The exodus and the leaders who caused it
There has been a recent exodus of young Cubans to the United States, fleeing the Island by any means possible. Thousands of Cuban families live in anguish awaiting information about the fate of their children, on the sea or in the forests and borders of South and Central America. The phenomenon is due, in part, to the current situation, but also to more long-standing realities.
Those short-term factors include recent statements by several US congressmen and analysts regarding the Cuban problem, suggesting the possibility of reassessing or eliminating the Cuban Adjustment Act, in light of the US government's new policies.
Another factor that could also be playing a role is that, almost a year since the 17 December, 2014 announcement of the restoration of diplomatic relations between Cuba and the United States, the Cuban people's expectations of improvements have not been met.
The ruling elite accuses the US of maintaining the blockade / embargo, while the Obama Administration has issued a series of decrees to modify the restrictions in place. If they were ably taken advantage of by Cuba, this could benefit large sectors of the private and cooperative economy. And yet, the bureaucratic State, adopting a retrograde and economically and socially irresponsible position, considers the measures "enemies and Trojan horses of imperialism."
The only true Trojan Horse, however, which has wrecked the Cuban economy and people, who continue to languish and suffer a thousand different deprivations, is the centralized and bureaucratic economic and political models that prevail in Cuba, devoid of any democratic foundation.
And this is the most enduring and important cause of this permanent exodus, which has featured dramatic episodes and incidents during the years of the exodus from Camarioca and the Mariel Boatlift. Young people leave simply because they have no prospects in their own country, a plight rooted in the maintenance of an outdated, exclusionary, monopolistic state model under which citizens have no incentives to strive to get ahead, and any wealth produced ends up in the hands of a military bureaucracy, at the expense of overall economic and social development.
Some analysts observe that the fall in oil prices, the decline in shipments of Venezuelan crude, the payment of foreign debt and waning nickel prices have also taken a toll on Cuba's state-controlled economy.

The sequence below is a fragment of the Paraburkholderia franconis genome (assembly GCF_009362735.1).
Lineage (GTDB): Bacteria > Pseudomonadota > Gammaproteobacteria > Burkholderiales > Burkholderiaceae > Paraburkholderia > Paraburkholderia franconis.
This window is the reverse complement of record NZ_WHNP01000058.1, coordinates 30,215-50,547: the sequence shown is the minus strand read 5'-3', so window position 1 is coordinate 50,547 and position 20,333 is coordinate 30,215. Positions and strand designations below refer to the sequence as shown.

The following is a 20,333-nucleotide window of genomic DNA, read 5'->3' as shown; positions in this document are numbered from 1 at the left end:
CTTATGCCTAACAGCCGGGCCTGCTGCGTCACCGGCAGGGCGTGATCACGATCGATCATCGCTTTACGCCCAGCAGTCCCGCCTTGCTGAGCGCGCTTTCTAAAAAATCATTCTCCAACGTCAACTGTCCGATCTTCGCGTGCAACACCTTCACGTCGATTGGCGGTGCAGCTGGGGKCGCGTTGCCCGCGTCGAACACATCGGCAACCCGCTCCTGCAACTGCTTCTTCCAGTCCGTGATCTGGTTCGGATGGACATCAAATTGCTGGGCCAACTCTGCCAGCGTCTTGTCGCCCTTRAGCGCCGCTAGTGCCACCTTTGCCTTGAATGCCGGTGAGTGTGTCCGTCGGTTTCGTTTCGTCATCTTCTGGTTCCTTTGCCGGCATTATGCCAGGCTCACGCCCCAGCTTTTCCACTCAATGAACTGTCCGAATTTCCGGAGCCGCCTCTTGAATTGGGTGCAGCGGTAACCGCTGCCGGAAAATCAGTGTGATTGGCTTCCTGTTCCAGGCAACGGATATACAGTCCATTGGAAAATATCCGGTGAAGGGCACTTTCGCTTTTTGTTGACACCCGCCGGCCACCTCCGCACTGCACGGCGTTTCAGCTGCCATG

However an important aspect which is rarely discussed, although the 7th Community Party Congress is approaching, is the failure of Raúl Castro's government to implement the measures approved by the PCC itself in 2011, which gave rise to great expectations amongst many Cubans, who believed that opportunities for self-employment would be expanded and that people would be allowed to prosper, set up businesses and ply their trades; and that independent, non-state cooperatives would be permitted, like there are everywhere in the world where people freely produce, buy and sell, handle credit, etc.
There were also hopes that an increase in foreign investment would lead to new, well-paid jobs, and that business's new autonomy and the linking of wages to production results would bolster the welfare of workers, while a solution to the problem of the dual currency system was also expected.
But none of that was possible. The complementary legislation was never passed that would have actually enacted these proposals, and all that was ever implemented was an incomplete battery of policies that, instead of advancing these guidelines, paralyzed them.
In short, the economic situation has continued to deteriorate, and the only solution people see is to leave the country.
The answer to this problem is apparently nothing else but overturning Cuba's centralized political and economic model, which has failed at every level. Imposed upon Cuba in the name of Socialism, it has, in fact, been the main cause of all our misfortunes.